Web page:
Stumped at the Supermarket
A Report About Making Sense of Nutrition Rating Systems
The Nutrition, Labeling and Education Act of 1990 (NLEA) requires U.S. food manufacturers to disclose certain nutritional information about their products via standardized package labels. Despite the efforts of Congress and the Food and Drug Administration (FDA) in enacting and implementing the NLEA, many American consumers are still stumped at the supermarket.
Studies suggest that nutrition labels are confusing to many consumers and have not necessarily helped them to make healthier dietary choices. While consumers often report that they use nutrition labels to guide their food purchasing decisions and dietary choices, research shows that actual use is less than reported and nutrition labels frequently leave consumers feeling confused.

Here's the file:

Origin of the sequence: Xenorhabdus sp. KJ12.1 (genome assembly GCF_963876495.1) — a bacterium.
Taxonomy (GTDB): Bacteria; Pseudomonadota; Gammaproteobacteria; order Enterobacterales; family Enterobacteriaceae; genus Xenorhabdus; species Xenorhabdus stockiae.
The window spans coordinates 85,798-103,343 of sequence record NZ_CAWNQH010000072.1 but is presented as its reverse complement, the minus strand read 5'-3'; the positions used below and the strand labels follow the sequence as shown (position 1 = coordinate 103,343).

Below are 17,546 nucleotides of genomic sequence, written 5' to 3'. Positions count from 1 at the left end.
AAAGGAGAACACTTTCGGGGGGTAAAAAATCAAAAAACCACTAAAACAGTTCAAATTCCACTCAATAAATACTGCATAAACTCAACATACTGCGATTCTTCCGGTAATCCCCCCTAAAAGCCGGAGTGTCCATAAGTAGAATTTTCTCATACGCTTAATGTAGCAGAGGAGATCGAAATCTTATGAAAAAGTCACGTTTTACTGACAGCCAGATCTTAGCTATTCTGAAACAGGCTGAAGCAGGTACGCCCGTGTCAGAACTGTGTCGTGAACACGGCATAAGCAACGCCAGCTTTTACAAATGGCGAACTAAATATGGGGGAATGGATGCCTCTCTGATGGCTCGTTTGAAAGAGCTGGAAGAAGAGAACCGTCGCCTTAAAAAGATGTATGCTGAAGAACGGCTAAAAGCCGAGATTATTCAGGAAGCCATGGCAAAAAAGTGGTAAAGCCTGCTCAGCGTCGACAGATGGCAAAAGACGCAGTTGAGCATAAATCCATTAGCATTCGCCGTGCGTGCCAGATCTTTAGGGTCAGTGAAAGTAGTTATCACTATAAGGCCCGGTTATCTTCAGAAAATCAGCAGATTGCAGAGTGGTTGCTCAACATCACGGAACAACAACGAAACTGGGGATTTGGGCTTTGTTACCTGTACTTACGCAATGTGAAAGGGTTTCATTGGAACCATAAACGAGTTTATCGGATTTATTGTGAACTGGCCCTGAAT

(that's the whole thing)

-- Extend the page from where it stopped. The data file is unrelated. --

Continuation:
This report analyzes the future of nutrition rating systems by looking at the major front-of-package labeling and grocery shelf rating systems and weighing their benefits against their potential to confuse consumers. It includes recommendations about additional research to evaluate the effectiveness of nutrition rating systems.